Select Page

Owning Your Own Potential 

Evgeniya Radilova, Speech Coach

Evgeniya Radilova

Read on, please.  You will find tips about becoming self-assured and ready to deliver a speech in front of any group large or small.  Please keep in mind that a Teleprompter will be a great help.  Using such a device frees you from the pressure of memorizing and allows you to concentrate on other important aspects.

My newest challenge is my being a Teleprompter Speech Coach at American Movie Company in Tribeca.  Allow me to go back in time and recount some important and long-lasting personality building events.

Like most children, when young I loved to love.  I was innocent, happy, and unaware of what pitfalls or for that matter what exciting experiences awaited me.  I was curious to find out what the world around me had in store.  I looked at everything through rose-colored glasses. I saw only beauty.

As a child, I often felt as if I’d been thrown in the ocean not knowing how to swim. I feel sure you too must have known that feeling at some point in your life!  Of course, a child depends on adults to guide and help understand the world.  They, in essence, are in control.  That is simply the way things are.  As I grew up, I literally learned how to surf the waves through dedication and hard work.  I learned to never give up.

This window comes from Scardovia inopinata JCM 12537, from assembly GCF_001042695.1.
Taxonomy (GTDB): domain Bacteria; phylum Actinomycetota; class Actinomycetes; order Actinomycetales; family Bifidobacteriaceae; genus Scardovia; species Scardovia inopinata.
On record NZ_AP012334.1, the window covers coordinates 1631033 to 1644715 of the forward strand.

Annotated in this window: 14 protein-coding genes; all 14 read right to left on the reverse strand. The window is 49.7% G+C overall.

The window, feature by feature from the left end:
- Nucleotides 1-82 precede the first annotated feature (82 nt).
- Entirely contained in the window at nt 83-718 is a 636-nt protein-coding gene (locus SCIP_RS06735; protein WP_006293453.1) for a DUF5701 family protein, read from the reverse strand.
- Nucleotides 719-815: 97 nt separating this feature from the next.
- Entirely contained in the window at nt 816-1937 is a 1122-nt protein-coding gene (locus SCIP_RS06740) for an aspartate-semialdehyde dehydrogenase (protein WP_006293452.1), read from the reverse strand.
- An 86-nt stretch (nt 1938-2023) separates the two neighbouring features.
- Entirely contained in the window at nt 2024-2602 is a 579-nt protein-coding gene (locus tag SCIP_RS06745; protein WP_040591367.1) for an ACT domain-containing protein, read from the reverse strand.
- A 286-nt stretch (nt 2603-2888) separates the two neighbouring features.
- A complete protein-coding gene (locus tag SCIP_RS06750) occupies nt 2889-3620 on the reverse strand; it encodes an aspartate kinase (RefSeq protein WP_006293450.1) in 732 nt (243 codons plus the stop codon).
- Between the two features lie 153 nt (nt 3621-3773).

You see, there is a way!  Now I am here to share my experience with you and by doing so hopefully to be of help.

Most people believe that the very first sound a baby hears while in the womb is the mother’s voice and then perhaps the father’s.  At the moment of birth he/she comes into the world with this pure and loud scream. Why it is so loud?

Experts avow that it is because infants are completely free of any harsh feelings, judgments, likes or dislikes, opinions or wants. They are tabula rasa.  At birth there are no innate ideas.